Balancing contested meanings of creativity and pathology in Parkinson’s Disease
in Balancing the self

This chapter investigates questions about balance in Parkinson’s Disease by analysing historical shifts in debates about a predetermined behavioural model of a Parkinson’s Disease personality, its relationship to artistic creativity and implications for therapeutic equilibrium in clinical management. The aim of the chapter is to demonstrate that focusing on balance merely in terms of therapeutic dosage plans ignores broader dimensions of balancing cultural conflict surrounding ontological and emergent meanings of the disease and the transcendent metaphysics of creativity. In this way it addresses the contingent scientific and clinical normativities of physiological and psychological balance and their relationship to models of the self. Drawing out the historical determinants of contingently normative neo-humoralism threaded through the story of Parkinson’s Disease, this chapter also explores an alternative, and equally ancient, narrative of balance about the dualism of creative genius. Efforts to balance drug reception in the brain, it argues, are bound to the legacy of Enlightenment normative contingencies concerning madness and reason, genius and lunacy, creativity and manic compulsion.

Introduction

Parkinson's Disease is one of the defining degenerative diseases of ageing populations. In 2005 there were an estimated 4.1 million sufferers worldwide, a figure projected to reach 8.7 million by 2030. 1 However, those statistical projections have already been dramatically revised. Current estimates are that 7 to 10 million people in the world are affected, with estimates that this will double within a decade as economically developing and developed populations expand, age and chronically sicken. 2 One million people live with Parkinson's in the United States, with a further 60,000 diagnosed each year; 3 in Britain, a new person is diagnosed every hour. 4 The disease is characterised by limb tremor and bradykinesia, along with signs such as fixed facial expression, lack of eye blinking, hoarse inaudible voice, shuffling gait, asymmetrical arm swinging and loss of physical balance not easily regained. Cognitive impairment can accompany progressive physiological decline, ending in frontal lobe dementia. 5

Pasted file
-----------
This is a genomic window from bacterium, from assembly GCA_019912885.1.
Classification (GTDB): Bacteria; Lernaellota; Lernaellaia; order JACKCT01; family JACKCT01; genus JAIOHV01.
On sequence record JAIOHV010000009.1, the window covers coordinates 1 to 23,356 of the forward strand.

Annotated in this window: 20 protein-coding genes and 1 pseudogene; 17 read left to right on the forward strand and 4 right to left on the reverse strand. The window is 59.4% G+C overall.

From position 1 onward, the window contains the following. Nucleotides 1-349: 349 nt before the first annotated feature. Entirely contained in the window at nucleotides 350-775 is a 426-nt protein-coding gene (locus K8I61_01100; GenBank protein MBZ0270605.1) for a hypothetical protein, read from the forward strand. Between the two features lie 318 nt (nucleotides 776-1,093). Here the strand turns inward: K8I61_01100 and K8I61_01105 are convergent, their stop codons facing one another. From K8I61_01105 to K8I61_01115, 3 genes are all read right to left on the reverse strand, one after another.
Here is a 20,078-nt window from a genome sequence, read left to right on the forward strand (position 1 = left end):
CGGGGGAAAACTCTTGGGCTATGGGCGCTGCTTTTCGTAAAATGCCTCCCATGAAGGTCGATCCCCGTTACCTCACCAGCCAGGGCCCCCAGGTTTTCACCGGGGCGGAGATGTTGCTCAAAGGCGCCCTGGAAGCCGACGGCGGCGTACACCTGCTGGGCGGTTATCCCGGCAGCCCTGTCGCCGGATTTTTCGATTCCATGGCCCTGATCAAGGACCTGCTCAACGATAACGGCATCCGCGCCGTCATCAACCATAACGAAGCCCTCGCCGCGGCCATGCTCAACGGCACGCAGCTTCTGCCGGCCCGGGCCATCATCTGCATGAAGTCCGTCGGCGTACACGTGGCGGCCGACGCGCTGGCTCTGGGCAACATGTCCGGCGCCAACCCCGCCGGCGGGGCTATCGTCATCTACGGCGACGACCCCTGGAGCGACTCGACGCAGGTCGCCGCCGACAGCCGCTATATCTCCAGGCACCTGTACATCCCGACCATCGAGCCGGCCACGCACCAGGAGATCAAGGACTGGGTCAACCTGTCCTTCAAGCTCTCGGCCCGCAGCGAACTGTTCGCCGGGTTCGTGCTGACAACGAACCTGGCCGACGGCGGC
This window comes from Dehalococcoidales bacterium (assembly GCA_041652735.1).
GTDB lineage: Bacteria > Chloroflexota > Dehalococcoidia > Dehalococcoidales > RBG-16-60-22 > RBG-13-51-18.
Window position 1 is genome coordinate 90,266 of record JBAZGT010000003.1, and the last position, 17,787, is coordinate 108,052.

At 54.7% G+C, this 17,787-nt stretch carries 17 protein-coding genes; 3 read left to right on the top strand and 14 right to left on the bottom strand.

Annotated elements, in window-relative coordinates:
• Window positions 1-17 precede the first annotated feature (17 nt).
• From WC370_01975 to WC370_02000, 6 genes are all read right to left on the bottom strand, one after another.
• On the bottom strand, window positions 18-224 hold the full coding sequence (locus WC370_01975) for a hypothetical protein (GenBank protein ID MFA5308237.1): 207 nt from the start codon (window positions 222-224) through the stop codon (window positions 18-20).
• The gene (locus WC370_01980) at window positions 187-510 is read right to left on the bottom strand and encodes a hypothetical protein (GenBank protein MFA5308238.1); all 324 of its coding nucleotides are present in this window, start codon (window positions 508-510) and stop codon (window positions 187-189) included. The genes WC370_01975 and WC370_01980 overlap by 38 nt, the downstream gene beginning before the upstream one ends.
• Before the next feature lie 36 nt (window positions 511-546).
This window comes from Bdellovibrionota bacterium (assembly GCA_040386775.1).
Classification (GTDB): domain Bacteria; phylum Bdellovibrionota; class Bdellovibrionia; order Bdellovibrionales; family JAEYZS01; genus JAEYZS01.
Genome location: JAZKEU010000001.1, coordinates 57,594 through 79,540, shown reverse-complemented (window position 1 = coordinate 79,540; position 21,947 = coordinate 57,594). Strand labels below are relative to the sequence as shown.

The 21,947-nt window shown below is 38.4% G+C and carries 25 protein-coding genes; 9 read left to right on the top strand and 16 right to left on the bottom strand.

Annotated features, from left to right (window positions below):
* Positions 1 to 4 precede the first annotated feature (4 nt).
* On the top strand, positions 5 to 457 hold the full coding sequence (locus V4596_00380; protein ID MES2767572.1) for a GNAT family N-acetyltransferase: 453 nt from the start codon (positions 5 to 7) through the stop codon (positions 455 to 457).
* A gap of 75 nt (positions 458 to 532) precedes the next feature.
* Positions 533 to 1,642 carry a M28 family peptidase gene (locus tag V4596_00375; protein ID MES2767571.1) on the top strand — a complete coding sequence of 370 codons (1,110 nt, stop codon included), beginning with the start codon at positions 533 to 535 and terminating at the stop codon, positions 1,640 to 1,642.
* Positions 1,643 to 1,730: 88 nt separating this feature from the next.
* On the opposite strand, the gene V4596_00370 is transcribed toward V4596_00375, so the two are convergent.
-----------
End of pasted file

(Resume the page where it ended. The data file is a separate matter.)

A cure for Parkinson's still eludes us, even as hopes run high among the experimental scientific community. 6 However, there has been a remarkable clinical managerial tool available from the 1960s, one that leverages dopamine substitution in brains where massive dopaminergic neuron death has triggered symptoms. 7 The pharmacological breakthrough of L-DOPA transformed the experience of patients living with gradual decline in motor function, and assisted in reducing some of the behavioural distress that can accompany the disease. L-DOPA was able to lift the spirits of some patients who had experienced at least a decade of suffocating clinical depression prior to diagnosis. Other successful pharmacological innovations in Parkinson's Disease management have extended the clinical arsenal. 8 Among the most effective of these has been dopamine agonist therapeutics, which reduce the horribly disconcerting dyskinesias that can be produced by L-DOPA treatment and prevent uncontrollable jerky neck, arms and legs. Some of the medicines in the Parkinson's Disease apothecary's chest, however, have indeterminate consequences for behavioural transformations and thus therapeutic balance between motor improvement and emotional instability is key to the highly specialised therapeutic management of the disease in each case. Complex behavioural reactions to dopamine agonist treatments in particular have led to clinical caution regarding their use. 9